Connecting with the Health Sector
Blog by Matt Evans, Active People and Place Manager
The children are delighted to be back at school and the teachers have begun their countdown to October half term already! For most of my career, September has been the start of something and as the nights begin to draw in and the temperature drops, we start eagerly preparing ourselves for what spring will bring. Well, this year doesn’t seem too different to that. Over the past few months, I have been working with stakeholders to refine what we do in order to “Connect with Health” as part of the Let’s Move Lincolnshire strategy. Supported by ROC Research Consultancy, I have taken part in close evaluation of the relationships and inter-connected agendas that exist and built my knowledge of the Health System and the new ICS structure. I look forward to sharing this at our stakeholder event in Boston very soon.
Through our Health steering group, supported by Ann Johnson-Brown (ICB) and Sarah Chaudhary (Public Health), we have identified two key pathways to work with; Social Prescribing and Maternity. We have also looked at how the national Active Practice Charter can fit into a local offer in order to celebrate positive work. With Maternity services, I have written a Theory of Change to establish what needs to happen in order to bring the physical activity sector closer and in doing so have generated a list of learning questions that will help us all to understand what it takes to truly embed physical activity within a health pathway. With such groundwork in place, we are now beginning to focus on delivering some change. We are putting the microscope on the East Coast and working-out how to induce physical activity within the pregnant population. For some mums, a walk to the shop might be enough while others may be more inclined to join a PT and do a circuit session. Whatever their interests and levels of competency, we want to make sure we know what support is there and what gaps require filling. This learning will help us to influence decisions in other areas of the county so the 7000 (approx) pregnancies per year receive the same consistent message about physical activity. I want us to be able to celebrate all of that through the Let’s Move platform as more and more stakeholders take ownership of it.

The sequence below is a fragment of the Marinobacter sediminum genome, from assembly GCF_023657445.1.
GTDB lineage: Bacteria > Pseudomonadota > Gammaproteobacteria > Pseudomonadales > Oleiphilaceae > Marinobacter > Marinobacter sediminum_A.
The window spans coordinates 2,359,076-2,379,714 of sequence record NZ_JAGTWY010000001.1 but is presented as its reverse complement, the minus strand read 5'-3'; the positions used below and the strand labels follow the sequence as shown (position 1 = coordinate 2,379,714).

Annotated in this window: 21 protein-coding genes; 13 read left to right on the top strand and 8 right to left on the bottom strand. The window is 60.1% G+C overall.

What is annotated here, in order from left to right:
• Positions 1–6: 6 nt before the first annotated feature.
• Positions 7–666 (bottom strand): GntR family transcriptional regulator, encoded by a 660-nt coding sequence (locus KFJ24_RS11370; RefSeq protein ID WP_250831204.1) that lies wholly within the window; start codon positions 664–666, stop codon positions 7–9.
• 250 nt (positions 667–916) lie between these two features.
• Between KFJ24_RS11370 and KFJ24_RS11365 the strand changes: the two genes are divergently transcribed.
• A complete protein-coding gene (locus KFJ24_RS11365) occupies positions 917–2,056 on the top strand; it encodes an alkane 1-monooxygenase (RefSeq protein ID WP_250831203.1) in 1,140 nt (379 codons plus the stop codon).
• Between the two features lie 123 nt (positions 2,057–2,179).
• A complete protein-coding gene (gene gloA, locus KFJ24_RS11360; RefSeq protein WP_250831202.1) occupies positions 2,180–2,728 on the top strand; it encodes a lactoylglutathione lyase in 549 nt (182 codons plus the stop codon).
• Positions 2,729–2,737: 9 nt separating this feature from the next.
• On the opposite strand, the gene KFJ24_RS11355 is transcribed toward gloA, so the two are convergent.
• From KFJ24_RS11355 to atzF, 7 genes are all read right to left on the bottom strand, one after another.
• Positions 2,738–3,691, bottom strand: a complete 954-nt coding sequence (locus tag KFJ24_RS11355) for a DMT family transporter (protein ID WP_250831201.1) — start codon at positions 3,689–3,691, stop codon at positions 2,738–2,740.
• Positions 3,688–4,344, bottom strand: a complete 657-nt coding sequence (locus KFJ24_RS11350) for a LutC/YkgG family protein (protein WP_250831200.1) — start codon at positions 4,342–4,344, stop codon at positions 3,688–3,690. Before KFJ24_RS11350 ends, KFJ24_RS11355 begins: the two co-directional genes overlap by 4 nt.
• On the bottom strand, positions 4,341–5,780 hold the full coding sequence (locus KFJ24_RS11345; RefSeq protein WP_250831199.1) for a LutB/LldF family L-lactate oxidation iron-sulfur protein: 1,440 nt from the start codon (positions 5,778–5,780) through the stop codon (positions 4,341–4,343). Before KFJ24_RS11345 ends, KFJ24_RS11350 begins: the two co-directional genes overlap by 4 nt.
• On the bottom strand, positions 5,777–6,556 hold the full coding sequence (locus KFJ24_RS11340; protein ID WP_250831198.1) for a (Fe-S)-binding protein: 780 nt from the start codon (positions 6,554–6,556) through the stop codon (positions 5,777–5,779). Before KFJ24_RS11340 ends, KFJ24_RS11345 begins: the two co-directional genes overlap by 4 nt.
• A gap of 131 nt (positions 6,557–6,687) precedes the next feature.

In the Social Prescribing pathway, we continue to be partners in the county steering group, and I enjoy collaborating with partners from the VCSE sector. As we review the programme, we find ourselves with more opportunities to join elements together and will collaborate on recommendations for ways to improve the service. The cost-of-living crisis obviously makes some activities inaccessible to those who need them most. Our focus will therefore be on those physical activities that can be done with minimal expense and can be embedded within other services or provisions. We are fortunate to have ample blue and green spaces that can be a perfect starting place on a journey towards a more active lifestyle so I will be looking to work with Link Workers to unpick the barriers that prevent uptake of physical activities from a system level and also a service user perspective.
I’m delighted that the podcast series “Tales of Two Counties” has been so well received. When Charlie and I were asked to share what we had learnt and the “how” of connecting with health, we didn’t want to produce another slide deck. We had no idea how well our chats would land but in attempt to be brave and innovative we decided to record ourselves talking about something we are passionate about. Whilst episode one set the scene, episode two gave an insight into resourcing and episode three featured a special guest to enable us to discuss Board level conversations. I’m really grateful that Neal from Active Dorset took the time to share with us in such an open and honest way. We have further guests lined up so hopefully we will be able to continue to share our learning under this spotlight and make a celebration of the ongoing work in Lincolnshire.
So, with the kids getting back into routines and bed-times being reestablished, we find ourselves looking forward to another new chapter and the next step on our learning journey.